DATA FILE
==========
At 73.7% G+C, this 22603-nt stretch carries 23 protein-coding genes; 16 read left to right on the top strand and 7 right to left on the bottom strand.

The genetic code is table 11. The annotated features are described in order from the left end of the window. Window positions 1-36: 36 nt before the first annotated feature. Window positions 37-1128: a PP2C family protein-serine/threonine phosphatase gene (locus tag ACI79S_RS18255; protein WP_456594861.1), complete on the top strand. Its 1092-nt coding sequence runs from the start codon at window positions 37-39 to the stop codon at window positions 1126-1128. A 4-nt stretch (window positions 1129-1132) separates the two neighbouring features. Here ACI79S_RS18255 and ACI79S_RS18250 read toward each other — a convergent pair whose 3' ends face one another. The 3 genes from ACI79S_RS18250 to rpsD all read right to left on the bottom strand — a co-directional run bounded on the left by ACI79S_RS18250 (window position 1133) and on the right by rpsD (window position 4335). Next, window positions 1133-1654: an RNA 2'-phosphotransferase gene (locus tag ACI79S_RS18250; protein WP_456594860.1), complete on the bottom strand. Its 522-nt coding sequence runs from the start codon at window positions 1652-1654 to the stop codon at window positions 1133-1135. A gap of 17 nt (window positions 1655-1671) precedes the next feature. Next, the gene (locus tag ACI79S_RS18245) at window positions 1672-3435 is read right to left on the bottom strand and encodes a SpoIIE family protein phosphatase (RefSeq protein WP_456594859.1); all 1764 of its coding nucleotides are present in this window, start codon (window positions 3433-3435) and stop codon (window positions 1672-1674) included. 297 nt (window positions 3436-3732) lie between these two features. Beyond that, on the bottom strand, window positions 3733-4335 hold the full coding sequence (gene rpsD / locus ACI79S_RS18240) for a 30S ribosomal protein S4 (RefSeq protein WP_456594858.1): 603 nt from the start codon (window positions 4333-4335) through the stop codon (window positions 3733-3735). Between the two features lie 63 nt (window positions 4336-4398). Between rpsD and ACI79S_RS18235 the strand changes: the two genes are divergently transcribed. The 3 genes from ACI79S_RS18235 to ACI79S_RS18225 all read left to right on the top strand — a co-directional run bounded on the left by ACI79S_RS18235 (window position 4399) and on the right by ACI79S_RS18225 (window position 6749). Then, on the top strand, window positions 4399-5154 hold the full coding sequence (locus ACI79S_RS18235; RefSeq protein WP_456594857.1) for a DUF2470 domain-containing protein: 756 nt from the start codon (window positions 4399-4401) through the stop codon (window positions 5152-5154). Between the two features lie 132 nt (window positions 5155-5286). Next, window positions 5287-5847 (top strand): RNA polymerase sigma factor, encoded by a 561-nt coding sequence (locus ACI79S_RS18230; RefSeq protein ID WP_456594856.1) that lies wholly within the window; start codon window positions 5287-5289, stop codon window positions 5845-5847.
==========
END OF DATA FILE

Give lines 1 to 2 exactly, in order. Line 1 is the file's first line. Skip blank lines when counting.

At 73.7% G+C, this 22603-nt stretch carries 23 protein-coding genes; 16 read left to right on the top strand and 7 right to left on the bottom strand.

The genetic code is table 11. The annotated features are described in order from the left end of the window. Window positions 1-36: 36 nt before the first annotated feature. Window positions 37-1128: a PP2C family protein-serine/threonine phosphatase gene (locus tag ACI79S_RS18255; protein WP_456594861.1), complete on the top strand. Its 1092-nt coding sequence runs from the start codon at window positions 37-39 to the stop codon at window positions 1126-1128. A 4-nt stretch (window positions 1129-1132) separates the two neighbouring features. Here ACI79S_RS18255 and ACI79S_RS18250 read toward each other — a convergent pair whose 3' ends face one another. The 3 genes from ACI79S_RS18250 to rpsD all read right to left on the bottom strand — a co-directional run bounded on the left by ACI79S_RS18250 (window position 1133) and on the right by rpsD (window position 4335). Next, window positions 1133-1654: an RNA 2'-phosphotransferase gene (locus tag ACI79S_RS18250; protein WP_456594860.1), complete on the bottom strand. Its 522-nt coding sequence runs from the start codon at window positions 1652-1654 to the stop codon at window positions 1133-1135. A gap of 17 nt (window positions 1655-1671) precedes the next feature. Next, the gene (locus tag ACI79S_RS18245) at window positions 1672-3435 is read right to left on the bottom strand and encodes a SpoIIE family protein phosphatase (RefSeq protein WP_456594859.1); all 1764 of its coding nucleotides are present in this window, start codon (window positions 3433-3435) and stop codon (window positions 1672-1674) included. 297 nt (window positions 3436-3732) lie between these two features. Beyond that, on the bottom strand, window positions 3733-4335 hold the full coding sequence (gene rpsD / locus ACI79S_RS18240) for a 30S ribosomal protein S4 (RefSeq protein WP_456594858.1): 603 nt from the start codon (window positions 4333-4335) through the stop codon (window positions 3733-3735). Between the two features lie 63 nt (window positions 4336-4398). Between rpsD and ACI79S_RS18235 the strand changes: the two genes are divergently transcribed. The 3 genes from ACI79S_RS18235 to ACI79S_RS18225 all read left to right on the top strand — a co-directional run bounded on the left by ACI79S_RS18235 (window position 4399) and on the right by ACI79S_RS18225 (window position 6749). Then, on the top strand, window positions 4399-5154 hold the full coding sequence (locus ACI79S_RS18235; RefSeq protein WP_456594857.1) for a DUF2470 domain-containing protein: 756 nt from the start codon (window positions 4399-4401) through the stop codon (window positions 5152-5154). Between the two features lie 132 nt (window positions 5155-5286). Next, window positions 5287-5847 (top strand): RNA polymerase sigma factor, encoded by a 561-nt coding sequence (locus ACI79S_RS18230; RefSeq protein ID WP_456594856.1) that lies wholly within the window; start codon window positions 5287-5289, stop codon window positions 5845-5847.